Here are all the films Mexico’s star director, Alfonso Cuarón, has made, including his most recent masterpiece Roma.
Mexican directors are so hot right now. In fact, they’ve been hot for quite a while, basically dominating the Oscars for the past five years. Back in 2015, Alfonso Cuarón inaugurated the era of Mexicans winning the Academy Award for Best Director with Gravity. Then, in 2016, Alejandro González Iñárritu did it with Birdman, and then he did it again with The Revenant! (Damien Chazelle won for Lalaland in 2017, a year where none of the Mexican directors released any films.) Finally, last year, Guadalajara native Guillermo del Toro took the Oscar home for The Shape of Water. And now, for the 2019 Academy Awards, things are looking pretty good for Cuarón and his most recent masterpiece, Roma. Let’s go over some of Cuarón’s films that show why he’s a solid candidate this awards season.
Sólo con tu pareja (Only With Your Partner)
Cuarón’s debut film. A must in Mexican cinema, it’s a sex comedy where Tomás, a boyish and neurotic accidental ladies’ man is tricked into thinking he is HIV positive. Whaaaat? This film had a super low budget but is still a glimpse into what Cuarón was able to accomplish.
The Little Princess
The critically-acclaimed film that earned him his first Academy Award nominations, including one for the acclaimed Mexican cinematographer Emmanuel Lubezki. The movie is set in a New York boarding school during WWI, where Sara teaches her schoolmates (and us) the power of storytelling.
A modern screen adaptation of Charles Dickens’ classic novel, featuring Ethan Hawke and Gwyneth Paltrow. Granted, this one bombed, but it’s still proof of Cuarón’s versatility.
Y tu mamá también (And your mother too)
The movie that put Cuarón on the map. A story about two high school friends who take a roadtrip with an attractive woman they’ve recently met. Drama ensues. In this film, Cuarón goes back to basics. Not only does he literally go back to Mexico, but he and Lubezki make the kind of film they would’ve made before film school. Lots of natural lighting and handheld cameras.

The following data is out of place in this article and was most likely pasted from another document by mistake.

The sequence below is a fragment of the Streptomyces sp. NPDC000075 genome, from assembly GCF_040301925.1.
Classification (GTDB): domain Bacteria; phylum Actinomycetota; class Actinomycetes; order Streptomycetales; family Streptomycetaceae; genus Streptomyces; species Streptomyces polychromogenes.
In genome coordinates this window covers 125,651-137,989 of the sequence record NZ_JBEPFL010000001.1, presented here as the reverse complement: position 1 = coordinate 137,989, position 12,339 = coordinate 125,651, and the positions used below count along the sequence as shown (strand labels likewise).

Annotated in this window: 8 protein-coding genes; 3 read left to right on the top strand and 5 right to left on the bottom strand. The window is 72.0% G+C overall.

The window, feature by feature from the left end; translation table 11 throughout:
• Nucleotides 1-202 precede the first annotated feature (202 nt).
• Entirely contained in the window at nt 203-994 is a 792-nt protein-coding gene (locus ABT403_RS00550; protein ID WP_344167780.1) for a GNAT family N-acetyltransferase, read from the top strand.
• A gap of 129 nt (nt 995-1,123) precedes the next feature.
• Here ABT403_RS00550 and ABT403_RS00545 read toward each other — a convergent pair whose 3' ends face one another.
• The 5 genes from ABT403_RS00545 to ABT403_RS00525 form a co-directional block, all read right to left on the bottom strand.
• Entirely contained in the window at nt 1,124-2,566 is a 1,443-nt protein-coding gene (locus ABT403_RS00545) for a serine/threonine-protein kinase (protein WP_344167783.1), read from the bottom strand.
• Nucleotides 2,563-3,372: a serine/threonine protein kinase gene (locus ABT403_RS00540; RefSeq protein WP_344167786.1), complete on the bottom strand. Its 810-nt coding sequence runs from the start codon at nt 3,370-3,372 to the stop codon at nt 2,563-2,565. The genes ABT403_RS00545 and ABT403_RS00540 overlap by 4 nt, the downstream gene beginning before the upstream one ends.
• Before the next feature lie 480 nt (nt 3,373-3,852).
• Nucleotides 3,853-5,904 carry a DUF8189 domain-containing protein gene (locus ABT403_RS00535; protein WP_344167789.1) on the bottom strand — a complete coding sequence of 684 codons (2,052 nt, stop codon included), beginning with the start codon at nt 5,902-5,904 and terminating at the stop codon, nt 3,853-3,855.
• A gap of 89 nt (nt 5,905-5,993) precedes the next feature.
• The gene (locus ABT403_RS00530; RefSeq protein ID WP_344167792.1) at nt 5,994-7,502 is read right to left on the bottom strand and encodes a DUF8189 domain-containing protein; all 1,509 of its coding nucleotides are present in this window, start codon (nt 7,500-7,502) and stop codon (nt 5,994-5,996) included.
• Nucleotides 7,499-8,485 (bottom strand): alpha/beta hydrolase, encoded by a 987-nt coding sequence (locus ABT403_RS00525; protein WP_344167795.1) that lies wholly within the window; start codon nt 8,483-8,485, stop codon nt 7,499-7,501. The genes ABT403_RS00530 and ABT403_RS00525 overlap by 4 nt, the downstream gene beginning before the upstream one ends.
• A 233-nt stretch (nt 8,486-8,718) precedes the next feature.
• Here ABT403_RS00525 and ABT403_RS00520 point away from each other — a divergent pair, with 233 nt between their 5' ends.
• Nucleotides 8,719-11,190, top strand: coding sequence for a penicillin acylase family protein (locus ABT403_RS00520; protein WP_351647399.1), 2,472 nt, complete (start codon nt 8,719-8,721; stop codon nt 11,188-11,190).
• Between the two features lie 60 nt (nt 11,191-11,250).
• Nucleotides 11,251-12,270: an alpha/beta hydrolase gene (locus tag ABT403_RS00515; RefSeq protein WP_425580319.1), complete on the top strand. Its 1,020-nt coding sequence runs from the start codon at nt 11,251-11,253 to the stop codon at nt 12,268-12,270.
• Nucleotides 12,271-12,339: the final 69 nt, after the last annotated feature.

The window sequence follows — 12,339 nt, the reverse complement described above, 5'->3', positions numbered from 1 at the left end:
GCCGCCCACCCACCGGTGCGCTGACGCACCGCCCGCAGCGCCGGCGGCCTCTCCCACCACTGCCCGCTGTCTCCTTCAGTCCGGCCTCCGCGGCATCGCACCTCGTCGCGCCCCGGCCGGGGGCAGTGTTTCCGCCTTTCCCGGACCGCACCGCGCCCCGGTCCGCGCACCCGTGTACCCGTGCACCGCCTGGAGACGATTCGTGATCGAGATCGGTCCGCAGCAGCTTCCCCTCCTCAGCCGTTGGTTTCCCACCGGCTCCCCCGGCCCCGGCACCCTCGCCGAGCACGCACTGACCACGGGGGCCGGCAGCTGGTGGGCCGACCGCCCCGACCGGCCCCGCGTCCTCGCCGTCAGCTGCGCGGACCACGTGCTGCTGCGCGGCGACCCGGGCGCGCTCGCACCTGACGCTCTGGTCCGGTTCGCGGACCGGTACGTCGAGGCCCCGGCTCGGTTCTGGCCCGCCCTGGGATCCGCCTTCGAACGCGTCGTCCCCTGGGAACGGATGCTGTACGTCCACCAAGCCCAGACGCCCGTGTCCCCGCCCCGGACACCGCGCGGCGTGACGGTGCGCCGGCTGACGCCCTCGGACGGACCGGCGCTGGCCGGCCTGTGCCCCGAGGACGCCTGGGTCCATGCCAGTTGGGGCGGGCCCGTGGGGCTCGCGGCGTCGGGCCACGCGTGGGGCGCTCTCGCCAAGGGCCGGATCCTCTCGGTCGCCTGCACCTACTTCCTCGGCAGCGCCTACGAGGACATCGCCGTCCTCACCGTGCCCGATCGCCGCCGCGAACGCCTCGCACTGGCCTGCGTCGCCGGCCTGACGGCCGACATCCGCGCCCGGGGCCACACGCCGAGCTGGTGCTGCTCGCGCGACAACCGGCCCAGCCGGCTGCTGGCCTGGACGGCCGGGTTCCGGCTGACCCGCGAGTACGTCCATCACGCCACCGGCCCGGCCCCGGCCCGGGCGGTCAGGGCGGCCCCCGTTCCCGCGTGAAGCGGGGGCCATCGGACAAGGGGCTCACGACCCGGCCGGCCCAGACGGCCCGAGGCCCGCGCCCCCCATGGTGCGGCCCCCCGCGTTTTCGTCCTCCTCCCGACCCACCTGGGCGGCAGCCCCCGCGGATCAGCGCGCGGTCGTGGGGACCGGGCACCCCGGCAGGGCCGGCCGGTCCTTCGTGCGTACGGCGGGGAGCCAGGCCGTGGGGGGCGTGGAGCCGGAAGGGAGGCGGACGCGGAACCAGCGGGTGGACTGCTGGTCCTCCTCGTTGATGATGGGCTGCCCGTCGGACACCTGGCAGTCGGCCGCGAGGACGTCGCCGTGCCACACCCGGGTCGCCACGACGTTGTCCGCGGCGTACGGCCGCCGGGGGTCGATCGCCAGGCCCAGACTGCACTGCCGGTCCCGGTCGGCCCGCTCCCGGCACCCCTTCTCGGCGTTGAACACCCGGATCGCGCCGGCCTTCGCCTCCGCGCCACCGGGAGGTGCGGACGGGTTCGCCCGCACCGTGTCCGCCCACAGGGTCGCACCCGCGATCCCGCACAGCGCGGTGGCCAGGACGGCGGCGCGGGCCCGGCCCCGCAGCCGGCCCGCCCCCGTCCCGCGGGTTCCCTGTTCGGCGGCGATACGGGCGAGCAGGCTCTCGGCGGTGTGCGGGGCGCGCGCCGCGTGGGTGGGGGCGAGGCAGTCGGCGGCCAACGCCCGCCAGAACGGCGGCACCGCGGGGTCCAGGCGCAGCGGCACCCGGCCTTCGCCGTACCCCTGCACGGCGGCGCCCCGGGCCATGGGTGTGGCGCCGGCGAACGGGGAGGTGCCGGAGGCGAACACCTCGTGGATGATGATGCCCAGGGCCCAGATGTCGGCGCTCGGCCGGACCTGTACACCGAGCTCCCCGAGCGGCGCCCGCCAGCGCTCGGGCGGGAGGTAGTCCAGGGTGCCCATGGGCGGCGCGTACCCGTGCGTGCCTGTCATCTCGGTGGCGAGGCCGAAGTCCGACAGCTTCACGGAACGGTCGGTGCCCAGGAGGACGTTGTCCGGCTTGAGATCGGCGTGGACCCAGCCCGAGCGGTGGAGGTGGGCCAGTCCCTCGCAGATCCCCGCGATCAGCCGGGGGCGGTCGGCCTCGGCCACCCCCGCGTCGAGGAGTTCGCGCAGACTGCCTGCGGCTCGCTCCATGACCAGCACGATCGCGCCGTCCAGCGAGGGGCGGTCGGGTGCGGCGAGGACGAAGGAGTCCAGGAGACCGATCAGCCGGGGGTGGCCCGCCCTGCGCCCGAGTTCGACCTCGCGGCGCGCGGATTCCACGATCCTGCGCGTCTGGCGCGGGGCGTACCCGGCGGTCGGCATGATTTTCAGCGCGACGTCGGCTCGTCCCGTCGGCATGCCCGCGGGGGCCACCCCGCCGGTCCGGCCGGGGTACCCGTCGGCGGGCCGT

Harry Potter and the Prisoner of Azkaban
Not your average Harry Potter film. In this movie, Harry and friends face the mystery of a serial killer on the loose. With Rowling’s book exploring betrayal, torture, and how life if full of injustices, Cuarón gives this third installment a dark turn with a much more macabre tone, including a choir singing verses from Shakespeare’s spookiest play: Macbeth. The song is about all the ingredients that go into a potion, by the way. Chilling!
Children of Men
Dystopia meets disaster movie meets Clive Owen meets Julianne-freaking-Moore (and Michael Caine as a washed-out hippie). This is a story about humans, in a not-so-distant future, going globally infertile, that is, facing a countdown to the moment where there will be one last person on Earth. A thrilling and complex story about humanity and hope.
The Academy Award-winning movie about George Clooney abandoning Sandra Bullock in space and her quest back to Earth. This is the movie that earned Cuarón his well-deserved Academy Award with visually groundbreaking images of outer space.
This is Cuarón most personal project to date, a film that follows Cleo, a live-in domestic worker for a middle-class family in Mexico City, in the neighborhood called La Roma, as she struggles to survive under a hostile social hierarchy and everyday classism and racism in Mexico.
If you don’t already know Cuarón, be sure to check out all of his movies.
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